So the ARP reply goes back, it says “Hey, I’m 10.10.11.2, and here’s my MAC address of 6666.7777.8888, going to the destination MAC of 5555.6666.7777.”

 

 

Router A will get the information, and it can know forward the HTTP packet it was holding to Router B. So, it’s the original HTTP Get Requests from Host A. The source IP is always the same, so it’s still 10.10.10.10 on Host A, going to the destination IP of 10.10.12.10 on the Web Server.

 

The source and destination MAC addresses will get updated for this hop. Therefore, the source MAC is 5555.6666.77777 and the destination MAC is 6666.7777.8888.

 

Router B will receive the HTTP packet and see that the destination IP address is 10.10.12.10. Router B has an interface into the subnet of 10.10.12.0/24, so it knows the destination should be available out that port. But it doesn’t know the MAC address of 10.10.12.10 yet, so it will hold the HTTP packet and send an ARP request out that 10.10.12.1 interface.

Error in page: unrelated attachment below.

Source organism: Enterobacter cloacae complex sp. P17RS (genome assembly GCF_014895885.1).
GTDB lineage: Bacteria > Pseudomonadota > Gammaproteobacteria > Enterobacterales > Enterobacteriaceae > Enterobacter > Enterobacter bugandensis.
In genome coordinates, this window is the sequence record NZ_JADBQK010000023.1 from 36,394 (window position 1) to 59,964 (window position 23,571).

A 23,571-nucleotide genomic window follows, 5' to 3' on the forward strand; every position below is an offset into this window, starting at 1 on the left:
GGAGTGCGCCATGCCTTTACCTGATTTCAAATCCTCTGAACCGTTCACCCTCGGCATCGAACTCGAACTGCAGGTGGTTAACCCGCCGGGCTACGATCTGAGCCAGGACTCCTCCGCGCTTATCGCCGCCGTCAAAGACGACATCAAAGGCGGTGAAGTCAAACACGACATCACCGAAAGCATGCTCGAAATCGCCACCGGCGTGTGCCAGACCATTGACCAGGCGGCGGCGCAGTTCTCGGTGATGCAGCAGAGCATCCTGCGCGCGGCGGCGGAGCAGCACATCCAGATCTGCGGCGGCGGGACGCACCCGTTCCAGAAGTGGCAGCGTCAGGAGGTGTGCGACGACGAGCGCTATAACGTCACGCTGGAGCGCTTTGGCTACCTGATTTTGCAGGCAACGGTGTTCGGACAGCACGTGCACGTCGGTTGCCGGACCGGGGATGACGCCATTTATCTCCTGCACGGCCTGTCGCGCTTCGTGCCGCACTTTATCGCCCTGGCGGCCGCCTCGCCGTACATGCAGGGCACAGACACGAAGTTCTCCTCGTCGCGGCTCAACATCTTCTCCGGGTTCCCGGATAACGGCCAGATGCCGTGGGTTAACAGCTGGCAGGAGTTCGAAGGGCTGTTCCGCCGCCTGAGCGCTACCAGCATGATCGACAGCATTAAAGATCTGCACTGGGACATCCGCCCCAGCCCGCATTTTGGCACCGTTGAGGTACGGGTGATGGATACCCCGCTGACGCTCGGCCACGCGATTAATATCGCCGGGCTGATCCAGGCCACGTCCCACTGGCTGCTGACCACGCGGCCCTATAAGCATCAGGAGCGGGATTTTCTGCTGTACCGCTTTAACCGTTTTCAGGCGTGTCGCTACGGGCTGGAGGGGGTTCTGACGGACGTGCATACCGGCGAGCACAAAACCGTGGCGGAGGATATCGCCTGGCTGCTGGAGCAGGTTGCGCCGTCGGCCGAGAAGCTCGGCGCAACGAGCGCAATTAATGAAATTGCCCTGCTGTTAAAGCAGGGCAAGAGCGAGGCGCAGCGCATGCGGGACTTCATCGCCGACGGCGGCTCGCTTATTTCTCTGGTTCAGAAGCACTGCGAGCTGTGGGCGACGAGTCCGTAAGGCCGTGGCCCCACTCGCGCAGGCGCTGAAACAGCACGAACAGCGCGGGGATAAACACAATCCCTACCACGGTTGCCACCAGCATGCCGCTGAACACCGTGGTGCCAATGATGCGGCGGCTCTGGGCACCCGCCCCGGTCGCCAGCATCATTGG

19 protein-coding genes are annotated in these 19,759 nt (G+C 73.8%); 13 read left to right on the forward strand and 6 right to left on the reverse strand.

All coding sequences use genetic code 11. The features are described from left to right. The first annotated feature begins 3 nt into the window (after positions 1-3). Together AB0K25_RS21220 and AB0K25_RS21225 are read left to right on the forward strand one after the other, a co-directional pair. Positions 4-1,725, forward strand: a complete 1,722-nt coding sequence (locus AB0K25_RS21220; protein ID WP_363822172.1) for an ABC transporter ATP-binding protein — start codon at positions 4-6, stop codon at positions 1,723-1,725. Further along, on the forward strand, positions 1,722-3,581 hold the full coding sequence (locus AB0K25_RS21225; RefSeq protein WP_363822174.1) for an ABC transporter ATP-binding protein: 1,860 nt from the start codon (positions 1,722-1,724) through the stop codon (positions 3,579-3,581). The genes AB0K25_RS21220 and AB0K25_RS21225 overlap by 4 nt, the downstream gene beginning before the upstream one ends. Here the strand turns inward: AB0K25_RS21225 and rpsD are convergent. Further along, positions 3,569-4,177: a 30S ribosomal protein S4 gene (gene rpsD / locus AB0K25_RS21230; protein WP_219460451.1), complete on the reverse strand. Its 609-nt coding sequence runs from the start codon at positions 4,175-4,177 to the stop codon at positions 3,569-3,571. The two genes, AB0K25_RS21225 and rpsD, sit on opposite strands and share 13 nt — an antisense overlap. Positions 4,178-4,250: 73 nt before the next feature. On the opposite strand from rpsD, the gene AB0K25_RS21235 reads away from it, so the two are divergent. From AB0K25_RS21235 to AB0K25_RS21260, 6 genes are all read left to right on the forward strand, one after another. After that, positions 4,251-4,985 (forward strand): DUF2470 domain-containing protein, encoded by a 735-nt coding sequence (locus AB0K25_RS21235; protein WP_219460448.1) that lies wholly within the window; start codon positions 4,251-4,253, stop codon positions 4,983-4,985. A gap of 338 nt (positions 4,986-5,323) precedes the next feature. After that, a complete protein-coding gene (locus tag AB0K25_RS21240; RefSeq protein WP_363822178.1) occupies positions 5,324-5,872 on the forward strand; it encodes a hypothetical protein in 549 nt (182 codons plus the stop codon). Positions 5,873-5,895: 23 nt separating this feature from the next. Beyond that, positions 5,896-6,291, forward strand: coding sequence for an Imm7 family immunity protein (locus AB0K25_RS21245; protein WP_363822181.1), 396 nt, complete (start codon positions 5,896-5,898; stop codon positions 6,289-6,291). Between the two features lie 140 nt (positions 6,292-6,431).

So, there goes the ARP request. It’s from 10.10.12.1 looking for 10.10.12.10, asking for the MAC address. It comes from a source MAC of 7777.8888.9999, going to the Layer 2 broadcast of FFFF.FFFF.FFFF.

 

 

The ARP request will be received by Switch 2. Switch 2 will add an entry in its MAC address table mapping Router B’s MAC address of 7777.8888.9999 to Port 1. Switch 2 will then flood the ARP request broadcast traffic out all ports apart from the one it was received on, so that will be sent out of Port 2.

 

 

The ARP request will hit the Web Server’s interface at 10.10.12.10. The Web Server will process the ARP request and see it is for itself. The Web Server will then send a unicast ARP reply back to Router B.

 

It will add an entry for Router B, mapping IP address of 10.10.12.1 to the MAC address of 77777.88888.9999 to its ARP cache. That’s its default gateway, so it will use that whenever it needs to send traffic to another IP subnet.

 

 

The ARP reply will go back, saying, “I’m 10.10.12.10. Here’s my MAC address of 2222.3333.4444 going to the destination MAC of 7777.8888.9999.”